Bank liquidation can be a complicated and distressing process, especially for foreign account holders who may be unfamiliar with the intricacies of the German financial system. Corporate liquidation involves the winding up of a company’s affairs, the sale of its assets, and the distribution of proceeds to its creditors and shareholders. Bank liquidation, on the other hand, is a specialized process due to the critical role banks play in the economy and the need to protect depositors’ interests.

An Introduction to Bank Liquidation

Rationale: As comprehensively explained in our article ‘an introduction to bank liquidation‘, bank liquidation is typically initiated when a bank is unable to meet its obligations, is deemed insolvent, or poses a significant risk to financial stability. Liquidation serves to protect depositors, maintain trust in the financial system, and prevent contagion effects on other institutions. However, it may also lead to job losses, reduced credit availability, and economic slowdown.

Reasons to liquidate: The decision to liquidate a bank or impose penalties depends on the severity of the bank’s problems, its systemic importance, and the potential impact on financial stability. While penalties may be sufficient for less severe cases, liquidation may be necessary when the bank’s continued operation poses a significant risk.

German Banking Laws: The primary legal framework for bank liquidation in Germany is the German Banking Act (Kreditwesengesetz or KWG) and the German Insolvency Code (Insolvenzordnung or InsO). Additionally, the European Union’s Bank Recovery and Resolution Directive (BRRD) and the Single Resolution Mechanism (SRM) provide guidelines for bank resolution and liquidation.

Procedures prior to liquidation: Before liquidation, regulators assess the bank’s financial situation, explore recovery options, and determine if resolution or liquidation is necessary. The competent authority may appoint a temporary administrator to oversee the bank’s operations and prepare it for liquidation.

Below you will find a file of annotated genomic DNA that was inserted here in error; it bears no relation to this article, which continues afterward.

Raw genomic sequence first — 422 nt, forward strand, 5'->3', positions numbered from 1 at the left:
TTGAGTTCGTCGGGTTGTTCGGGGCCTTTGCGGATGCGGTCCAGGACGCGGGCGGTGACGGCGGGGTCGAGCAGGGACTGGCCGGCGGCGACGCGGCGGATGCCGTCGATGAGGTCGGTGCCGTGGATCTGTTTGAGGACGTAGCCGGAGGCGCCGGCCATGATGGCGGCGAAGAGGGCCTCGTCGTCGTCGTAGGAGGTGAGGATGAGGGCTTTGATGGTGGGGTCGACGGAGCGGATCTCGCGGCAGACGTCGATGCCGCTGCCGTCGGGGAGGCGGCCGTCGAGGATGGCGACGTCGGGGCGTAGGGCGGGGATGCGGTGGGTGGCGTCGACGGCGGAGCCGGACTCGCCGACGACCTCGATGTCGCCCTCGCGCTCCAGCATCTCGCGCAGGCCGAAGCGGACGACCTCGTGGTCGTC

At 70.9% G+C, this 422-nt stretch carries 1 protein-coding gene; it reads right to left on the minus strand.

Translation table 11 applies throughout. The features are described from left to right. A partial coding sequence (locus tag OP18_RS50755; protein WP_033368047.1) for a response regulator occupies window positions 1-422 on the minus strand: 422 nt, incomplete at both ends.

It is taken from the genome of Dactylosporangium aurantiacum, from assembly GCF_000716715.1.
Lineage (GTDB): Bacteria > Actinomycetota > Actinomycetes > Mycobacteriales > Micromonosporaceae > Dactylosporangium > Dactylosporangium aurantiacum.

Bank Liquidation procedures in Germany

Valuation of assets and potential write-downs: An independent valuer is appointed to assess the distressed bank’s assets, including loans, investments, and real estate. Asset values may be written down to reflect their true market value, leading to potential losses for creditors.

Collecting foreign assets: Collecting assets held abroad and other foreign assets may be challenging due to differences in legal systems, regulatory requirements, and currency fluctuations. This may result in delays and reduced repayment percentages for creditors.

Appointment of a liquidator: The competent authority appoints a liquidator to manage the bank’s liquidation process, including the sale of assets, settlement of claims, and distribution of proceeds to creditors.

Distribution of assets to creditors: Assets are distributed to creditors in accordance with the priority of claims and creditor hierarchy stipulated in the German Insolvency Code (InsO).

Proof of debt submission: Creditors must submit a proof of debt to the liquidator, detailing the nature and amount of their claim. The liquidator will verify the claim and notify the creditor of its acceptance or rejection. The submission process usually involves completing a specific form and providing supporting documentation, such as contracts, invoices, or account statements. The deadline for submitting proofs of debt will be communicated by the liquidator, and it is crucial for creditors to adhere to this timeframe to ensure their claims are considered.

Applicable priority of claims and creditor hierarchy: The German Insolvency Code (InsO) outlines the priority of claims and creditor hierarchy as follows:

  • Secured creditors, such as those holding collateral or mortgage-backed securities, have priority over the underlying assets.
  • Preferential creditors, including employees and tax authorities, come next in the hierarchy.
  • Unsecured creditors, such as trade creditors and bondholders, rank below secured and preferential creditors.
  • Shareholders come last in the order of priority.

Treatment of secured and unsecured creditors in the distribution of assets: Secured creditors are repaid from the proceeds of the sale of the assets they hold as collateral, up to the value of their claim. Unsecured creditors share the remaining proceeds on a pro-rata basis, according to their claim amounts. Due to their lower priority, unsecured creditors typically face higher losses in a liquidation process.

Anticipated duration of the liquidation process and payout expectations: The duration of the liquidation process depends on the complexity of the bank’s operations, the valuation of assets, and the resolution of claims. It can take several months to several years to complete. Creditors can expect to receive payouts as the liquidator gradually sells the bank’s assets and distributes the proceeds. However, the exact amount and timing of these payouts may be uncertain, and creditors should be prepared for the possibility of receiving less than their full claim amount.